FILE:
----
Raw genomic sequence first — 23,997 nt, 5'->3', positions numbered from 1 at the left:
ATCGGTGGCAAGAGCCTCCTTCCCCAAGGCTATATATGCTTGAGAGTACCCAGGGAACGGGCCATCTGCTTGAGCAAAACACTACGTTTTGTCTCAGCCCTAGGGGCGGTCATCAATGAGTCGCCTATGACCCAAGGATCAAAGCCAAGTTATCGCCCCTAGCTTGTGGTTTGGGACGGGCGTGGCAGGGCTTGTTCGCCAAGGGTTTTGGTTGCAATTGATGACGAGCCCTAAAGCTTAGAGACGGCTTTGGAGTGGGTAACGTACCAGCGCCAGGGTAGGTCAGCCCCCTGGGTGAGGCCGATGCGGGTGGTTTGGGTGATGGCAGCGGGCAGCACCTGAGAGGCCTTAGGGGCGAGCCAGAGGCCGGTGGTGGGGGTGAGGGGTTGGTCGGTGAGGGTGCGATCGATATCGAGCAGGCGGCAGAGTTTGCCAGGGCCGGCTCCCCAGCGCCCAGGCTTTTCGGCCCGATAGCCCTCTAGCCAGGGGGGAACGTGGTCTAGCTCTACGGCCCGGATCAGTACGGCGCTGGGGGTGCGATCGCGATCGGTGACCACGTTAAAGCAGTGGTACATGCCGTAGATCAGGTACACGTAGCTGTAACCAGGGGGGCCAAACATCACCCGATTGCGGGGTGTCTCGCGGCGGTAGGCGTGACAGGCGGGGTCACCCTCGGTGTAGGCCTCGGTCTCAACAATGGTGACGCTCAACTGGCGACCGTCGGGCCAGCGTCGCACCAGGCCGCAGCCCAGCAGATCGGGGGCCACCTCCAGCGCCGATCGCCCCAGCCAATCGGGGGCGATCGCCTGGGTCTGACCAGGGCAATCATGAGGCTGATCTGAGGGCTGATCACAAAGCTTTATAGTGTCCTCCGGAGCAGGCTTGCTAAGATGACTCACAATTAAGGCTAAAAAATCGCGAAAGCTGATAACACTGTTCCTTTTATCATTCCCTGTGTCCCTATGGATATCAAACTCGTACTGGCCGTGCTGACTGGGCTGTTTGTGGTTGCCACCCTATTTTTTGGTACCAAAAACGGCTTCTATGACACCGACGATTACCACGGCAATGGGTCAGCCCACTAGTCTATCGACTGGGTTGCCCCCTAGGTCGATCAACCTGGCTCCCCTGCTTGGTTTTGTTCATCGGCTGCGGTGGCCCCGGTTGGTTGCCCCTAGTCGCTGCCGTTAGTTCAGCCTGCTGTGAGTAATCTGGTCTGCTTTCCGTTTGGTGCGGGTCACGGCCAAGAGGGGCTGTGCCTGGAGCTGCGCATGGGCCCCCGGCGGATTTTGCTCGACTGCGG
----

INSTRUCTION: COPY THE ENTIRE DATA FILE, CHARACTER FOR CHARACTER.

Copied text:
Raw genomic sequence first — 23,997 nt, 5'->3', positions numbered from 1 at the left:
ATCGGTGGCAAGAGCCTCCTTCCCCAAGGCTATATATGCTTGAGAGTACCCAGGGAACGGGCCATCTGCTTGAGCAAAACACTACGTTTTGTCTCAGCCCTAGGGGCGGTCATCAATGAGTCGCCTATGACCCAAGGATCAAAGCCAAGTTATCGCCCCTAGCTTGTGGTTTGGGACGGGCGTGGCAGGGCTTGTTCGCCAAGGGTTTTGGTTGCAATTGATGACGAGCCCTAAAGCTTAGAGACGGCTTTGGAGTGGGTAACGTACCAGCGCCAGGGTAGGTCAGCCCCCTGGGTGAGGCCGATGCGGGTGGTTTGGGTGATGGCAGCGGGCAGCACCTGAGAGGCCTTAGGGGCGAGCCAGAGGCCGGTGGTGGGGGTGAGGGGTTGGTCGGTGAGGGTGCGATCGATATCGAGCAGGCGGCAGAGTTTGCCAGGGCCGGCTCCCCAGCGCCCAGGCTTTTCGGCCCGATAGCCCTCTAGCCAGGGGGGAACGTGGTCTAGCTCTACGGCCCGGATCAGTACGGCGCTGGGGGTGCGATCGCGATCGGTGACCACGTTAAAGCAGTGGTACATGCCGTAGATCAGGTACACGTAGCTGTAACCAGGGGGGCCAAACATCACCCGATTGCGGGGTGTCTCGCGGCGGTAGGCGTGACAGGCGGGGTCACCCTCGGTGTAGGCCTCGGTCTCAACAATGGTGACGCTCAACTGGCGACCGTCGGGCCAGCGTCGCACCAGGCCGCAGCCCAGCAGATCGGGGGCCACCTCCAGCGCCGATCGCCCCAGCCAATCGGGGGCGATCGCCTGGGTCTGACCAGGGCAATCATGAGGCTGATCTGAGGGCTGATCACAAAGCTTTATAGTGTCCTCCGGAGCAGGCTTGCTAAGATGACTCACAATTAAGGCTAAAAAATCGCGAAAGCTGATAACACTGTTCCTTTTATCATTCCCTGTGTCCCTATGGATATCAAACTCGTACTGGCCGTGCTGACTGGGCTGTTTGTGGTTGCCACCCTATTTTTTGGTACCAAAAACGGCTTCTATGACACCGACGATTACCACGGCAATGGGTCAGCCCACTAGTCTATCGACTGGGTTGCCCCCTAGGTCGATCAACCTGGCTCCCCTGCTTGGTTTTGTTCATCGGCTGCGGTGGCCCCGGTTGGTTGCCCCTAGTCGCTGCCGTTAGTTCAGCCTGCTGTGAGTAATCTGGTCTGCTTTCCGTTTGGTGCGGGTCACGGCCAAGAGGGGCTGTGCCTGGAGCTGCGCATGGGCCCCCGGCGGATTTTGCTCGACTGCGG